Opinion | Romantic comedies convey problematic history

By Rayna Wuh, Columnist

The romantic comedy, or rom-com, is a guilty pleasure for many – myself included. Movies within the genre have a comfortable and predictable progression through an endearing story, and they often provide a sense of escapism to a world with guaranteed happy endings. However, those seemingly easy paths to happily ever after do not come without a cost.
Although the genre is largely marketed towards women, even the most beloved rom-coms are often filled with misogynistic undertones. The women in rom-coms are largely reduced to a single dimension and do not attain fulfillment until they are somehow tied to a man. Overall, the characters exhibit toxic behaviors that are passed off as comedy or whimsy.
One of the worst culprits is the 1984 John Hughes movie “Sixteen Candles.” Decades have passed since the movie was first released, and I was not expecting it to match up perfectly with current societal standards. Despite being prepared for that potential disconnect, I was still horrified to see how sexist, racist, ableist and homophobic the movie was.
The movie tries to paint the male love interest Jake Ryan as swoon-worthy when he is anything but. “Sixteen Candles” seems to think that making Jake conventionally attractive and having him take interest in the female protagonist Samantha, or Sam, is enough to make him a dreamboat.
Jake treats his soon to be ex-girlfriend Caroline horribly. During a party, he bragged about how he could violate her while she was intoxicated and even jokingly encouraged another male to do “whatever (he) wanted” with her.
These jokes implicitly condone and normalize rape, passing it off as comedy. The male characters, including Jake, repeatedly harass and degrade women, especially when they are in vulnerable states.
Unfortunately, misogyny is not exclusive to male characters. In one scene, Sam and her friend watch an unknowing Caroline showering naked in the locker room. They then proceed to make disparaging comments about Caroline and her body.
It is a common movie trope for ex-girlfriends of male love interests to be viewed as mean girls or sluts in contrast to the sweet, innocent protagonist. Women are often pitted against each other, not because of their goals, but for male attention. This tendency pushes internalized misogyny, the idea that women should tear each other down to feel better about themselves.
“Sixteen Candles” is also incredibly racist. The portrayal of Long Duk Dong, a foreign exchange student, is caricature-esque. His appearances within the movie are announced with the sound of a gong, and wherever he goes he is uncool and out of control. He represents several harmful stereotypes against Asians and utilizes them as comedic relief.
Characters also throw around a gay slur and the r-slur, normalizing anti-LGBTQ and ableist sentiments. The representation for both the LGBTQ+ community and people with disabilities is already limited within Hollywood. Using such derogatory terms so casually makes hate against marginalized groups seem acceptable.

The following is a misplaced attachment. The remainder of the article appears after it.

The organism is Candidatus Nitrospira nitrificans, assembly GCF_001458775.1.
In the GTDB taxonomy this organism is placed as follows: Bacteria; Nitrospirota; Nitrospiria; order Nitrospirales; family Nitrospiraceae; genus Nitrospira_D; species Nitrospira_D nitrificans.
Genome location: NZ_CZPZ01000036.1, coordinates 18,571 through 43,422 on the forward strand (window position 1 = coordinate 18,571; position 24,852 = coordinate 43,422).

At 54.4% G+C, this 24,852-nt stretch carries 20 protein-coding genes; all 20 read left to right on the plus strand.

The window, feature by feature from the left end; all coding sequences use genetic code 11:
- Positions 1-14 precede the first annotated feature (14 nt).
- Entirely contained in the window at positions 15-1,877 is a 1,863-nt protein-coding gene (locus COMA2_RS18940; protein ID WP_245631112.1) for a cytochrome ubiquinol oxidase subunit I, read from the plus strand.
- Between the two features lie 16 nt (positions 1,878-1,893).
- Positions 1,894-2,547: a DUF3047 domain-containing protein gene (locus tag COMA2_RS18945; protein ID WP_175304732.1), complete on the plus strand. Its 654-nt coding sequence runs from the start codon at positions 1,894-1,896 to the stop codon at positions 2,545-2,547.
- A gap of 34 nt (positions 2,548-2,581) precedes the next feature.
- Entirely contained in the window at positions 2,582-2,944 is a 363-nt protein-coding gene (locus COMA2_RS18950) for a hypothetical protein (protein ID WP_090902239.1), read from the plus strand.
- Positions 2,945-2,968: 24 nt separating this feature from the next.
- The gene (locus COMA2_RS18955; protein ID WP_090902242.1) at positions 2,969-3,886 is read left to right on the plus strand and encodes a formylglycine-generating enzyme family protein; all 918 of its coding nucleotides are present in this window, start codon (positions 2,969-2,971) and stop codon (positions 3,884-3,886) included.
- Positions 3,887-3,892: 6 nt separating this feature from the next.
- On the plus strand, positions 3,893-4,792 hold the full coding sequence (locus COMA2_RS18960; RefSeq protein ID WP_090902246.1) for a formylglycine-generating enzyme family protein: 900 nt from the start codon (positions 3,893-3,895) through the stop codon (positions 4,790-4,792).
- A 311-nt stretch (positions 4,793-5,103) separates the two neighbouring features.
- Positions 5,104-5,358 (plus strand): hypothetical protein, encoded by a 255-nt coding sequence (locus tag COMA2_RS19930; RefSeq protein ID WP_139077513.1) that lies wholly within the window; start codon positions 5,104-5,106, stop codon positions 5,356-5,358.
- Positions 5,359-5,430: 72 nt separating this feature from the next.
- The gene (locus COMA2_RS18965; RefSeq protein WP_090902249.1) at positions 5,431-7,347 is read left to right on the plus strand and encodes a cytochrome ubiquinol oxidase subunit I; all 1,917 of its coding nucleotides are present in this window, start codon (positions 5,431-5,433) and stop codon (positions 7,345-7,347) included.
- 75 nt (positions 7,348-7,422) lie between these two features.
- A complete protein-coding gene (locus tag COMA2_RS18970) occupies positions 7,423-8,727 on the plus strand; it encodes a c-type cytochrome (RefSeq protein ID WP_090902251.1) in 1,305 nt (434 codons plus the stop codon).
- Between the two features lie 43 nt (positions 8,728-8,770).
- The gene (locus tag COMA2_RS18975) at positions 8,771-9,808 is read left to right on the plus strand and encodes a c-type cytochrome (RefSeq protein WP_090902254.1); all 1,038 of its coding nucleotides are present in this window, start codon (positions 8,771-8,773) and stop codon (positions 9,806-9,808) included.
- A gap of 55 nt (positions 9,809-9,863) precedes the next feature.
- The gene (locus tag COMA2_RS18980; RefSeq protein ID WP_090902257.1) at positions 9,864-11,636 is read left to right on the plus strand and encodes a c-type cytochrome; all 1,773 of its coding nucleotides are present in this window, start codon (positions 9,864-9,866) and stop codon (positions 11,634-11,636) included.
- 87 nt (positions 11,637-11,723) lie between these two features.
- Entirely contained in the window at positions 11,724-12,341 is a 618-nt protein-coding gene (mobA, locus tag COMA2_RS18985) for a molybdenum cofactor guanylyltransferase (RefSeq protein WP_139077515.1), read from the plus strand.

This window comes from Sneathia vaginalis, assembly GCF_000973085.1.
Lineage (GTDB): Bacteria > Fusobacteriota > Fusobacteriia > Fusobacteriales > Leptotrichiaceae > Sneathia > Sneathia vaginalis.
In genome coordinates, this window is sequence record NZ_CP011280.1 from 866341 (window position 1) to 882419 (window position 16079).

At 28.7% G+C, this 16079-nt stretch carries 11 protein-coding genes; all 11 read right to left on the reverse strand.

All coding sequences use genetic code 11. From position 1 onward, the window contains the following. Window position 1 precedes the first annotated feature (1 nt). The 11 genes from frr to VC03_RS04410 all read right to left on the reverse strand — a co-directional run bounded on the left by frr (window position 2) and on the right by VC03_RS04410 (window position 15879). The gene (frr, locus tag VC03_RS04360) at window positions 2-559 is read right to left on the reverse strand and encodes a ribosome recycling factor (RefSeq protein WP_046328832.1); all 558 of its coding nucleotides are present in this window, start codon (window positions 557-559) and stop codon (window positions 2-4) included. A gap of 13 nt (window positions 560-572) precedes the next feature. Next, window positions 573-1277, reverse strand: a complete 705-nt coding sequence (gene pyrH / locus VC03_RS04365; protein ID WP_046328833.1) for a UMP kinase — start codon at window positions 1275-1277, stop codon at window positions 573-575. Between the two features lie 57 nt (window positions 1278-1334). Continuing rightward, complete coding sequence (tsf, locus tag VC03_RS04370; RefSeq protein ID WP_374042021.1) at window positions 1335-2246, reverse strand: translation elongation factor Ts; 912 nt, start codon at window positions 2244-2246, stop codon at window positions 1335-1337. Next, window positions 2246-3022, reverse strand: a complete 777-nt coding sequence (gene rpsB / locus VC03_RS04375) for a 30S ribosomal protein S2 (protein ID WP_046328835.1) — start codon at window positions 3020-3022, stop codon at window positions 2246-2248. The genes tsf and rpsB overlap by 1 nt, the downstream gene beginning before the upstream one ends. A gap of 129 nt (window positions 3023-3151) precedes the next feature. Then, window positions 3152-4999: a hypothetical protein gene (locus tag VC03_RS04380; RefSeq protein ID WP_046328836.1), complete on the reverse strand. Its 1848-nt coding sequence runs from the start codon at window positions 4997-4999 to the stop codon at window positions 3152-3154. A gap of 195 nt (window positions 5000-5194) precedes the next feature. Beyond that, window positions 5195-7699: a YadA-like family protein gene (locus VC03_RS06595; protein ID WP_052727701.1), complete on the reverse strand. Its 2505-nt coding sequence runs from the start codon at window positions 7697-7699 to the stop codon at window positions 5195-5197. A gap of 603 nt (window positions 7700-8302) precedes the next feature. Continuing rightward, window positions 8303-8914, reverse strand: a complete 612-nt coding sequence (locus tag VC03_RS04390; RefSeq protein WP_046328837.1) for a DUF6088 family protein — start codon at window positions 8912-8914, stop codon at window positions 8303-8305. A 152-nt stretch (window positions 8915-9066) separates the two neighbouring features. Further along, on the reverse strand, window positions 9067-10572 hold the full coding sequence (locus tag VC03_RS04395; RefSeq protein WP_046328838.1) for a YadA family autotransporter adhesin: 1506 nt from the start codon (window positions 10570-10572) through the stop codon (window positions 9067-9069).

The supposedly happy ending, Sam and Jake ending up together, is insignificant among countless instances of unacceptable behavior. No amount of nostalgia attached to “Sixteen Candles” can compensate for the fact that it is an amalgamation of micro-aggressions and harmful stereotypes.
Some recent romantic comedies like the “To All the Boys I’ve Loved Before” trilogy have been able to overcome some of the problematic aspects of the genre. The movies are centered around an Asian American protagonist Lara Jean, a hopeless romantic that can often be caught reading romance novels and daydreaming.
However, Lara Jean is not limited to a single personality trait. Her character is multi-dimensional and has ambitions that she does not curb for the sake of her relationship. Part of the story is her navigating the differences between her expectations for love that was formed through romance novels and comedies and the reality of her situation.
Over the three movies, “To All the Boys” also moves past the mean ex-girlfriend trope. Although the hate between Lara Jean and her love interest’s ex, Gen, was central to the first two movies, by the third movie the two found ways to rebuild their friendship and support each other.
However, “To All the Boys” is not without its problems. Other than Lara Jean, there are very few people of color represented in the film. Lara Jean’s friend Lucas, one of the only African-American characters, also happens to be gay. With the lack of representation elsewhere, his presence feels like tokenism, giving only the illusion of diversity.
Furthermore, the first installment in the trilogy alludes to “Sixteen Candles” in a positive light. It even compares the male protagonist Peter to Jake Ryan. While they acknowledge Long Duk Dong’s portrayal was offensive in passing, the rest of the movie is referenced fondly.
Jake Ryan is once again given a free pass because he is hot, despite all of his glaringly toxic behavior. While “To All the Boys” feels like it is moving rom-coms in the right direction, its implicit acceptance of “Sixteen Candles” and all its issues are a huge step backwards.
Rom-coms offer a dreamy view of the world through rose-tinted glasses. While I appreciate their optimistic and whimsical nature, it is unclear whether the genre can entirely move past its problematic roots. Without significant progress, the fantasies can continue to bring about real-life consequences.

Rayna is a freshman in LAS.
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